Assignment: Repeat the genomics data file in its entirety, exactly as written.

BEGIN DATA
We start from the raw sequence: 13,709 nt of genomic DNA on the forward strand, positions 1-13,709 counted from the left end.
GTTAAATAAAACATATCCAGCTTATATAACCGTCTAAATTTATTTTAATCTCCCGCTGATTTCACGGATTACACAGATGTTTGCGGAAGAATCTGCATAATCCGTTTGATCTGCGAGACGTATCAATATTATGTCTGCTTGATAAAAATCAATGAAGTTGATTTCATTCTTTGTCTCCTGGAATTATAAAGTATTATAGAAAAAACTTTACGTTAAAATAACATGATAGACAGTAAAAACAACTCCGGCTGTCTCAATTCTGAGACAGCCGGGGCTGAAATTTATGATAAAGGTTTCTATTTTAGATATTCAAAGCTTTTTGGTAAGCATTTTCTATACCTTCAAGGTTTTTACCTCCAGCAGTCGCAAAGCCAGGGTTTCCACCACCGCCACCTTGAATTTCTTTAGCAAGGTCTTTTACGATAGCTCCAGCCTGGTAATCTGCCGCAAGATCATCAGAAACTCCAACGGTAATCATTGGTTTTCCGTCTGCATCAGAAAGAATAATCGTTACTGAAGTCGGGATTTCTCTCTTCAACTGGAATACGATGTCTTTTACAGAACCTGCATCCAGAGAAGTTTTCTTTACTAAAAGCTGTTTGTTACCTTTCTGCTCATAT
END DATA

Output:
We start from the raw sequence: 13,709 nt of genomic DNA on the forward strand, positions 1-13,709 counted from the left end.
GTTAAATAAAACATATCCAGCTTATATAACCGTCTAAATTTATTTTAATCTCCCGCTGATTTCACGGATTACACAGATGTTTGCGGAAGAATCTGCATAATCCGTTTGATCTGCGAGACGTATCAATATTATGTCTGCTTGATAAAAATCAATGAAGTTGATTTCATTCTTTGTCTCCTGGAATTATAAAGTATTATAGAAAAAACTTTACGTTAAAATAACATGATAGACAGTAAAAACAACTCCGGCTGTCTCAATTCTGAGACAGCCGGGGCTGAAATTTATGATAAAGGTTTCTATTTTAGATATTCAAAGCTTTTTGGTAAGCATTTTCTATACCTTCAAGGTTTTTACCTCCAGCAGTCGCAAAGCCAGGGTTTCCACCACCGCCACCTTGAATTTCTTTAGCAAGGTCTTTTACGATAGCTCCAGCCTGGTAATCTGCCGCAAGATCATCAGAAACTCCAACGGTAATCATTGGTTTTCCGTCTGCATCAGAAAGAATAATCGTTACTGAAGTCGGGATTTCTCTCTTCAACTGGAATACGATGTCTTTTACAGAACCTGCATCCAGAGAAGTTTTCTTTACTAAAAGCTGTTTGTTACCTTTCTGCTCATAT